The crane is Colorado’s new state bird.
I first wrote that line, or something like it, for the Rocky Mountain News in the mid-1980s.
At that time, developers from Canada, Texas and other places, were changing the skyline of Denver.
During that era, Republic Plaza and Tabor Center were under construction in downtown Denver and the Denver Tech Center was poised to double in size. While new office buildings were driving the building boom in the go-go days of the ‘80s, while in recent years it has been largely multifamily projects that are putting the cranes to work.
Earlier this year, a national report ranked Denver No. 2 in the nation for the number of multifamily cranes in service.
The Crane Index released by Rider Levitt Bucknall North America, a Phoenix-based construction consulting firm, said last November that 10 of the 19 cranes in Denver were for multifamily projects.
Only Chicago, where 31 of its 56 cranes were for residential projects, topped Denver by that metric.
This is how RLB summed up the Denver market: “The Denver construction market remains strong. The residential sector takes the lead, making up half of Denver’s crane counts over the past year. Much of the residential construction surrounds the new light rail lines near the Union Station area of downtown Denver. Other sectors consistently strong in the Denver market include mixed-use, hospitality, and commercial developments. Similar to other cities experiencing a notable construction influx, construction trends are migrating just outside the metro area, where real estate is vast. South of Denver, the Denver Tech Center is seeing large national firms relocate to the area.”
“Maybe in Denver proper there are 19 cranes, but if you look at the surrounding area like Greenwood Village and Lakewood, there have to be more than 19 of them,” Nobles said.
In fact, the DenverInfill Tower Crane Census in late 2016 counted 32 tower cranes in central Denver alone, and that number has stayed steady since then.
Indeed, while driving home on California Street from a function last Saturday night, he counted five cranes from one spot near the Colorado Convention Center.
“To be able to see five cranes from one place is pretty incredible,” he said.
And GE Johnson alone has eight cranes currently operating in the Denver area. It just took a couple of them down, in fact.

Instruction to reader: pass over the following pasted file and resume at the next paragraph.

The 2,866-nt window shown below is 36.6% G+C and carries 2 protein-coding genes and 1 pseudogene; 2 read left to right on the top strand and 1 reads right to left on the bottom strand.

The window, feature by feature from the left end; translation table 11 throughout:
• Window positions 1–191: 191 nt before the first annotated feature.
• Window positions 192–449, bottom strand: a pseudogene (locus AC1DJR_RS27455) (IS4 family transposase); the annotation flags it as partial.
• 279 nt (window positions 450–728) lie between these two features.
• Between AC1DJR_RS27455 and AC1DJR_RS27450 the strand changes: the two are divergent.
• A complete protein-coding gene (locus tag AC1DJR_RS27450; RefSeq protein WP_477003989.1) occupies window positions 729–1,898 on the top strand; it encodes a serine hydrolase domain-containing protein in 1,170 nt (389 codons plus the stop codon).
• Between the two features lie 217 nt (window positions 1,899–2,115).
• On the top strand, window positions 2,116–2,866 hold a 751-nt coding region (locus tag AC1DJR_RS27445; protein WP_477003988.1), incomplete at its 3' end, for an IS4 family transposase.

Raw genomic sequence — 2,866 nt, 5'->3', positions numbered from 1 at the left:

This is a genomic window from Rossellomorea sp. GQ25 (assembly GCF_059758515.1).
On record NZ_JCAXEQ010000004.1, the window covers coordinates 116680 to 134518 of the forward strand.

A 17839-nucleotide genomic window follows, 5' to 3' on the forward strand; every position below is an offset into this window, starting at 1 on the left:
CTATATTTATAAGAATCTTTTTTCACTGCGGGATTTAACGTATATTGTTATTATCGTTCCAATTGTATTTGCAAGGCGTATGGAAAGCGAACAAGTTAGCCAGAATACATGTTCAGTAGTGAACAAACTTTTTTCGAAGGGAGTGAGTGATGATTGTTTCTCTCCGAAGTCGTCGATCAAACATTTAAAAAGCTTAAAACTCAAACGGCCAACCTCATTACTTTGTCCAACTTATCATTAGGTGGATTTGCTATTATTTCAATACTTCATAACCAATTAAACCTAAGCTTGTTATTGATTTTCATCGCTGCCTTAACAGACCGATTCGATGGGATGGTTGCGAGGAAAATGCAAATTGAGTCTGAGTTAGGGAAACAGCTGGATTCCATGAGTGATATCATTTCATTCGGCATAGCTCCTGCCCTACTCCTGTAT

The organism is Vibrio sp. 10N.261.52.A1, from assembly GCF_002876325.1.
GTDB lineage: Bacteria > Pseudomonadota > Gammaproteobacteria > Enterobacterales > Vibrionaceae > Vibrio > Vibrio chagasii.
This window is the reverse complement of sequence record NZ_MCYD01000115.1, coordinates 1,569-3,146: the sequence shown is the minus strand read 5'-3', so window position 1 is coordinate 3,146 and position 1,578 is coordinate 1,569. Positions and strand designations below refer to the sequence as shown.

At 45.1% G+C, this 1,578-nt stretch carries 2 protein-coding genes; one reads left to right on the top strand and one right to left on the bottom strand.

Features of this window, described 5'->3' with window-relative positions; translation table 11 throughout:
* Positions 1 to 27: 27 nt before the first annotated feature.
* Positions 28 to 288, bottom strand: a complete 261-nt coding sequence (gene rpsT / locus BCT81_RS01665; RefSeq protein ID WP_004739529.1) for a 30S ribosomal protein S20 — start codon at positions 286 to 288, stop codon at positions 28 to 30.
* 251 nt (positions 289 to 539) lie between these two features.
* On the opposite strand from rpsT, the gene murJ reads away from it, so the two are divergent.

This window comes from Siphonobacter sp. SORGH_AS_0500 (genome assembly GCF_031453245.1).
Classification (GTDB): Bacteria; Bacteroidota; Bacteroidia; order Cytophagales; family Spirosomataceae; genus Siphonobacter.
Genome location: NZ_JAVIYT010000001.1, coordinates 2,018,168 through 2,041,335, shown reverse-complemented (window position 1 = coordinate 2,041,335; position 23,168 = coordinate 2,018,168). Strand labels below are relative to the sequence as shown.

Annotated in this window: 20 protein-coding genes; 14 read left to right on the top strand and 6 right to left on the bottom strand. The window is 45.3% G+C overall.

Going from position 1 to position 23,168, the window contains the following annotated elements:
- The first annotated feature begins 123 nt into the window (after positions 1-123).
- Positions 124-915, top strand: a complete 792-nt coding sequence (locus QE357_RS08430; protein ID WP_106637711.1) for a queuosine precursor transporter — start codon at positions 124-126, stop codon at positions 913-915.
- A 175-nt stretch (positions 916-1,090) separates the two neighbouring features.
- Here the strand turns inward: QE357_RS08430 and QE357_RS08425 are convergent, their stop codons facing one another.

Most buildings of five to six stories or taller typically need a crane, he said.
A three-story apartment building, for example, might be able to be built using forklifts or pulley systems, and not cranes.
“Cranes are the most efficient way of moving materials around and stairs are the least efficient method,” he noted.
Most of the cranes in the Denver area are known as jumper cranes, which are designed to rise as the building goes up.
“Theoretically, they are not limited by height,” Nobles said. “You just keep adding sections. So if you look at Dubai, those cranes didn’t start at 150 stories, or whatever they build there. They start off just like the ones we see in Denver.”
Some sites need two cranes.
“It’s a function of reach,” Nobles explained. “The way cranes work is the farther out on the boom you go on the horizontal distance from the mast, the less weight you can lift safely.”
So if you drew a 50-foot radius around a crane, it might be able to lift 5,000 pounds. Go out another 50 feet and you might be able to lift only 1,000 pounds.
And it’s no simple task to move the big, tower cranes, as they are typically built on large structures anchored by caissons to transfer the the load to the ground, he said.
“There are some cranes made to travel on rails, but you do not see those very often in Denver,” Nobles said.
At GE Johnson, there has been no shortage of cranes in the Denver area.
“We made very early arrangements for the cranes,” some of which are owned and others are leased, he said.
He does think it is likely there is a shortages of cranes in some markets, which could slow the construction process.
“Given the construction boom that is happening nationally, and not just here in Denver, it wouldn’t be surprising at all if there were some shortages,” he said. “I would think there would have to be.”
In the ‘80s, Nobles was in Denver, but as he was still in high school, he wasn’t quite the aficionado of cranes as he is today.
“We probably don’t have as many 50-story cranes up now, as we did then, but we have more of them,” Nobles said. “My sort of visual imagery of that time, if I am accessing my hard drive right, is that that I remember them being taller, but focused in downtown. Now, they are everywhere.”
So does he think cranes are Colorado’s new state bird?
“I love using that line,” Nobles laughed. “I love looking in the skyline and seeing all of these tower cranes up in the air. I don’t know if the average person looking at cranes thinks is is interesting or is disengaged when it comes to them. But for those of us in the industry, it is really exciting to see all of these cranes.”